For physicians who are early adopters, the common practice has been to store data as an extension of their existing records on patients, sometimes called an "integrated personal health record."

The competing model, targeted at consumers, is to create a standalone personal health record, an idea that companies such as Google, Microsoft, and WebMD are supporting.

Standalone records may incorporate data from existing health care providers, and the companies behind them are hoping to convince pharmacies, lab operators, and physicians to encrypt and share data. Sometimes the existing records can be imprecise, as cancer survivor Dave deBronkart learned recently, when his Google Health record said cancer had spread to his brain or spine, thanks to not-quite-accurate billing records using codes required by insurers.

Microsoft, Google, WebMD, the American Medical Association, Aetna, Blue Cross Blue Shield Association, and others have jointly endorsed a set of guidelines for personal health records. An opinion article published in The New England Journal of Medicine in March recommends that future development focus on open standards, citing the Apple iPhone as an example of a device with a published interface for which independent software developers can create applications. One benefit of standalone records is that they're under the patient's control.

Which of these approaches is the federal government likely to back?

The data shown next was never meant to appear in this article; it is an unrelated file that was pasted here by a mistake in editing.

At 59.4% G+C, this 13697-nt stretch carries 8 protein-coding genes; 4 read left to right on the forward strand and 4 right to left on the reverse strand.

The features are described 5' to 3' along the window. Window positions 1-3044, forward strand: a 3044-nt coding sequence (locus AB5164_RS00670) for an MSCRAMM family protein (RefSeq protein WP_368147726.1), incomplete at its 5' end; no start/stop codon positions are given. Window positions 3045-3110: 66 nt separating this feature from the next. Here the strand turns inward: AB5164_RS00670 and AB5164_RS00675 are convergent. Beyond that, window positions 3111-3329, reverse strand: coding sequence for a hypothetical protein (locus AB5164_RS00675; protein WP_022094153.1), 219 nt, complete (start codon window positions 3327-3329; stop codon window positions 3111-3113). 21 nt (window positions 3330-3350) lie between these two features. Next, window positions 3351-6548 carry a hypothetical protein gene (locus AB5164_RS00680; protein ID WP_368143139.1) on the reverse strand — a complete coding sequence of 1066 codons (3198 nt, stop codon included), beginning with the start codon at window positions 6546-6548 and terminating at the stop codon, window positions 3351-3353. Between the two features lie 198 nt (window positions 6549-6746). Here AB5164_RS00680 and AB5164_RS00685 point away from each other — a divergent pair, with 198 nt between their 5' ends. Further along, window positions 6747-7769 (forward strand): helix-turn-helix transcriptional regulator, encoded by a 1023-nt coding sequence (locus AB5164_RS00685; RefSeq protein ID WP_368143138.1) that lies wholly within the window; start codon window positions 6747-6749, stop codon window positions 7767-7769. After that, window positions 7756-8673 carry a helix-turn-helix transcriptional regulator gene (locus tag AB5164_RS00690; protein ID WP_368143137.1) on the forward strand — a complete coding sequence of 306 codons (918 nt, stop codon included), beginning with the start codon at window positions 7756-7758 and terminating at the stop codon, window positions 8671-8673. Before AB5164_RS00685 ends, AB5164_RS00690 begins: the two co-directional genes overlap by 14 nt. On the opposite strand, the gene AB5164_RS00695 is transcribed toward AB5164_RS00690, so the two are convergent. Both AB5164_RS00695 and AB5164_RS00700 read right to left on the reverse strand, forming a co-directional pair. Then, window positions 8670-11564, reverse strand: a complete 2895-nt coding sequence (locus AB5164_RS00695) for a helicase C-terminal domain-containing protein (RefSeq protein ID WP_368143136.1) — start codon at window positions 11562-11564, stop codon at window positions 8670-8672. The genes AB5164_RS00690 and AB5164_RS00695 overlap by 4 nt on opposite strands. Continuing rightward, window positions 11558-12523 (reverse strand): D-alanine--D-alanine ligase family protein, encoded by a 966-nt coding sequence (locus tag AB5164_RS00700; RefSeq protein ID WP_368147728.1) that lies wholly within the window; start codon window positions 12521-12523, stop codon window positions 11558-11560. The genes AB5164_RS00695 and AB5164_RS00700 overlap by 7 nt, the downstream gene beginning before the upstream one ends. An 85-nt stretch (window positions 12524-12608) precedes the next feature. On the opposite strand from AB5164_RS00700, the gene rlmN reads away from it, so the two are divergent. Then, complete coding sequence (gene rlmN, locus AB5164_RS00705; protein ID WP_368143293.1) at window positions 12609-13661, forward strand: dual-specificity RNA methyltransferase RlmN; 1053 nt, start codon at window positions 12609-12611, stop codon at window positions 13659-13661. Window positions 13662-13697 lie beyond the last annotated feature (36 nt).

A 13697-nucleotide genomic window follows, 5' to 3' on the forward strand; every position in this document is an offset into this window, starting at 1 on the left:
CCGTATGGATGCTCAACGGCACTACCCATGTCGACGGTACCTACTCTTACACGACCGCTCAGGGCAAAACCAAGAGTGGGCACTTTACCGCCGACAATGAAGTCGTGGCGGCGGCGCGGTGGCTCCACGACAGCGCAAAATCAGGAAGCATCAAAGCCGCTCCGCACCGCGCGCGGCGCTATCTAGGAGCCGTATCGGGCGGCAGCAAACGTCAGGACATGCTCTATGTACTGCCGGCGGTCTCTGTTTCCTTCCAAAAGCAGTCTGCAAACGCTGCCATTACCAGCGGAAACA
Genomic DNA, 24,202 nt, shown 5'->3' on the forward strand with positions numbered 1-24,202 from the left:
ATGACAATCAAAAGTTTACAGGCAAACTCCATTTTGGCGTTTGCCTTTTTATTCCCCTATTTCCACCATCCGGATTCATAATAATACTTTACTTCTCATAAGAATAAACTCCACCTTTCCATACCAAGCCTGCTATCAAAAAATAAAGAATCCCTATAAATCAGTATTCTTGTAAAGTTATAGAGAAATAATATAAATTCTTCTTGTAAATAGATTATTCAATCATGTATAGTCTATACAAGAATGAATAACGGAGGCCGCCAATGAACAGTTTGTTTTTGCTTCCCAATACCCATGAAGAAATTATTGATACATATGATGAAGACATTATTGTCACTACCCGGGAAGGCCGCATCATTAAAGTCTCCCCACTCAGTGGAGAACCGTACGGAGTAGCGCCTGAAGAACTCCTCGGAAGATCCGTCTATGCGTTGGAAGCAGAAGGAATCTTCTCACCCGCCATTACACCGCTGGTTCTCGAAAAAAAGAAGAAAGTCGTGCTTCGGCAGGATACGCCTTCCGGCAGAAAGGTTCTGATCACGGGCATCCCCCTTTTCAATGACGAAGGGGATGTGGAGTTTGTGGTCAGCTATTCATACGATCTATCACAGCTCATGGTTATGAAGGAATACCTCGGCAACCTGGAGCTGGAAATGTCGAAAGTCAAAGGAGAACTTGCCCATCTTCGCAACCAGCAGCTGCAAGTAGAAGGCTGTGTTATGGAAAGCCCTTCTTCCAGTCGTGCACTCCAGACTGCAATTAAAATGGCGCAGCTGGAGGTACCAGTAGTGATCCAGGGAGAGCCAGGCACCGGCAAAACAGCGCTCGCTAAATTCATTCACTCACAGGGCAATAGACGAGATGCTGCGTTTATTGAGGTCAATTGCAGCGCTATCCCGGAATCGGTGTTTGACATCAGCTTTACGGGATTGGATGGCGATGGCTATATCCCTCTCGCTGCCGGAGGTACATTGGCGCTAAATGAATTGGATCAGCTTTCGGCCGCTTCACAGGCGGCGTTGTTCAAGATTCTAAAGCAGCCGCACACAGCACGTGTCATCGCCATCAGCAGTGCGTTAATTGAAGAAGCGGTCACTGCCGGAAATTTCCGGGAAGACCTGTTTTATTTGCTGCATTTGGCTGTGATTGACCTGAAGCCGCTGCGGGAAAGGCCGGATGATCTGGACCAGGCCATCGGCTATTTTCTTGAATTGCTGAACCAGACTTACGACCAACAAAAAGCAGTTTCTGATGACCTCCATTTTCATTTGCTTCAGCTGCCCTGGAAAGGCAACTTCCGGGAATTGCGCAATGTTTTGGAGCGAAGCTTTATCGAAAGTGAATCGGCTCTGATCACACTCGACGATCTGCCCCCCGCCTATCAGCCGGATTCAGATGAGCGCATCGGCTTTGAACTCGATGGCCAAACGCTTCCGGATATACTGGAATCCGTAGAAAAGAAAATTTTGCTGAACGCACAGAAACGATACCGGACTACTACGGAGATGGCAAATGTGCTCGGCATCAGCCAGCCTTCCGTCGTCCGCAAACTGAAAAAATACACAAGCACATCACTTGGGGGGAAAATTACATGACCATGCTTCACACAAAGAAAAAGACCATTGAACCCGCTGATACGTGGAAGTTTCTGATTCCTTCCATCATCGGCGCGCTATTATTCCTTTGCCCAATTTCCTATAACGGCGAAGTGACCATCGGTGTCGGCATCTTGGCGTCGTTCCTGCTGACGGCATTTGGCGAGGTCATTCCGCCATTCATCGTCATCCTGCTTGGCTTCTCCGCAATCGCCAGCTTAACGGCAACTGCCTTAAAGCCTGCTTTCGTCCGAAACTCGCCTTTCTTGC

It's too early to tell. David Blumenthal, a former Harvard Medical School professor who has written about electronic medical records, was appointed to the post of national coordinator for health information technology in March.

Kenneth Mandl of the Children's Hospital Boston told The New York Times that it would be a bad idea to lock in the current office-based systems.

"If the government's money goes to cement the current technology in place," Mandl said, "we will have a very hard time innovating in health care reform."

Instead, as Mandl and a co-author suggested in their New England Journal of Medicine column in March, the federal government should encourage "interoperability and substitutability" similar to what Apple's online store provides to iPhone and iPod Touch customers. The key, Mandl says, is to be able to swap modules.

Why did the stimulus package that Congress enacted earlier this year push for electronic medical records?

Democrats who inserted the language in the bill defended it as a long-term investment designed to curb the rate of increase in health care costs. Sen. Patrick Leahy of Vermont predicted that "long-term cost-cutting measures, such as the use of electronic medical records, can help stimulate the health care economy and create much-needed jobs." Peter Orszag, the White House's budget director, warned last week that Medicare and Medicaid costs will spiral out of control in the next few decades, and said electronic medical records are one way to control costs.

Perhaps just as importantly, it was President Obama's chance to fulfill a campaign pledge. As a candidate, Obama incorporated electronic medical records into his campaign platform, arguing that they would save $120 billion a year, or $2,500 per family. In a town hall meeting last year, Obama said his plan would, within four years, "lower premiums by up to $2,500 for a typical family per year" by taking steps including "investing in a paperless health care system to reduce administrative costs."

Not everyone buys Obama's numbers: The nonpartisan Annenberg Public Policy Center of the University of Pennsylvania, which runs Factcheck.org, called this claim false. "We find his statements to be overly optimistic, misleading and, to some extent, contradicted by one of his own advisers," Factcheck said in a June 2008 article, in part because it's based on a study estimating cost savings that won't happen until 2019.